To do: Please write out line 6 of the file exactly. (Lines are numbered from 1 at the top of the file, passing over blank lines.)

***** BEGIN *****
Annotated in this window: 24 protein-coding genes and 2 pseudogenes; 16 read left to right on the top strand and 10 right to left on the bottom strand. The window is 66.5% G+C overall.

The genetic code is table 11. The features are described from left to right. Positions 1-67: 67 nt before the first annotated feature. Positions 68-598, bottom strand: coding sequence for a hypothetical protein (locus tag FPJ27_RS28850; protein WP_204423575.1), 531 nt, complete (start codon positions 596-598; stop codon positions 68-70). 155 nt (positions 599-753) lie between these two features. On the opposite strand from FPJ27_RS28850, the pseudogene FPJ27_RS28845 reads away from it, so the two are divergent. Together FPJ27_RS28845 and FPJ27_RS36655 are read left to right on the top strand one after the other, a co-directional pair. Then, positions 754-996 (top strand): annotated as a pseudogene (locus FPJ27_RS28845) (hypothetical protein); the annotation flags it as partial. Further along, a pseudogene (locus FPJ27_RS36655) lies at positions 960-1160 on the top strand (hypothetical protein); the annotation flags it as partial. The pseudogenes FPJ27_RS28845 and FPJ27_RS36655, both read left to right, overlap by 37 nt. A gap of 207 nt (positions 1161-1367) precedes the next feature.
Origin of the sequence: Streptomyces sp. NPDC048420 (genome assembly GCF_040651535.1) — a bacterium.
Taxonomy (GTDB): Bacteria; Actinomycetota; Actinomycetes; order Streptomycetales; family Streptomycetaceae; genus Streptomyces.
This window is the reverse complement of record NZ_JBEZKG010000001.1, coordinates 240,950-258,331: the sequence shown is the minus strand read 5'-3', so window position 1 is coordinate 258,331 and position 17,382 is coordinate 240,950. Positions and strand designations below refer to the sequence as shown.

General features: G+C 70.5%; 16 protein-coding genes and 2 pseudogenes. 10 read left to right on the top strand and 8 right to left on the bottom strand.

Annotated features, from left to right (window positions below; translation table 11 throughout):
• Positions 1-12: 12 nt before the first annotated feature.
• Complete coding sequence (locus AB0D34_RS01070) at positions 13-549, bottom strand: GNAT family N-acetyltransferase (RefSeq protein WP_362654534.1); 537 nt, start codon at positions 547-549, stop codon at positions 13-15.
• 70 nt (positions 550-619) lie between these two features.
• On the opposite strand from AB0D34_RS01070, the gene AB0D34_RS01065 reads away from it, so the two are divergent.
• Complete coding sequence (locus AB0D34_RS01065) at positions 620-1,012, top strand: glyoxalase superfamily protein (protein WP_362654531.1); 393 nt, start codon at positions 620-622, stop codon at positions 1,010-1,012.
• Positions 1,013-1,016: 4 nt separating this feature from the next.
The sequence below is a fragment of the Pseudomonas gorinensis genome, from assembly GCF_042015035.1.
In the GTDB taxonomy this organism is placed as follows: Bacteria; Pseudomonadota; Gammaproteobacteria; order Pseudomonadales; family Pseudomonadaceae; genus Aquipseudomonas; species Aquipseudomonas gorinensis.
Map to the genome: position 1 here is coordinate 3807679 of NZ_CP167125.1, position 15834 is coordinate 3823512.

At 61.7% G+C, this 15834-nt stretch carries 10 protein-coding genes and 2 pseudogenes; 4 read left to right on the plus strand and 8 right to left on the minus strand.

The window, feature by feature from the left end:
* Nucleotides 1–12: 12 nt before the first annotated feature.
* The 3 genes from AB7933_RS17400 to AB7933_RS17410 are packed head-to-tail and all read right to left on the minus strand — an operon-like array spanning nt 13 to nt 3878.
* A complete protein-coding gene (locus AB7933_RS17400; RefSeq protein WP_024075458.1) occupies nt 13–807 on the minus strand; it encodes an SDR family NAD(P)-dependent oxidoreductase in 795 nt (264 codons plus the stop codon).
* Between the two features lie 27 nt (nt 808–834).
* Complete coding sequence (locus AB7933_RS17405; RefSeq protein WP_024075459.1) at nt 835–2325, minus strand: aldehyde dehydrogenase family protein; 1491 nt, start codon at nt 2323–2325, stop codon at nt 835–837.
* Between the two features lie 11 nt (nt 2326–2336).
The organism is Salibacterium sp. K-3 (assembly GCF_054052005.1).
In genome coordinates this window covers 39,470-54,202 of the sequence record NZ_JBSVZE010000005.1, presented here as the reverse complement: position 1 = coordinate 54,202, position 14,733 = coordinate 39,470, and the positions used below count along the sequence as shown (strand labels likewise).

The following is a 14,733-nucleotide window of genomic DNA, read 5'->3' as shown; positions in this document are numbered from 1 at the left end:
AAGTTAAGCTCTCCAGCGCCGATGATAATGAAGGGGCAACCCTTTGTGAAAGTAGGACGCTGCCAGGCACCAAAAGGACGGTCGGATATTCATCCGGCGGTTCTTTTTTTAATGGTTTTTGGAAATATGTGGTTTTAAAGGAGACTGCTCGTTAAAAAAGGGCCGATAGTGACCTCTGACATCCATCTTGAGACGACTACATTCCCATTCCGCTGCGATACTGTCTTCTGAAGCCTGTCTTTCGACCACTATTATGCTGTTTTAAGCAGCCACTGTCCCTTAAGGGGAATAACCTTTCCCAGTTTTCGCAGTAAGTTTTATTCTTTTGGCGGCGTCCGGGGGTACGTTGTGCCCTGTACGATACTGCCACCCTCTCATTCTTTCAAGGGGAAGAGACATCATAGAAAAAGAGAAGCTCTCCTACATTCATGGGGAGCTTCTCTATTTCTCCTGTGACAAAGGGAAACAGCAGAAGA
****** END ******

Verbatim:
General features: G+C 70.5%; 16 protein-coding genes and 2 pseudogenes. 10 read left to right on the top strand and 8 right to left on the bottom strand.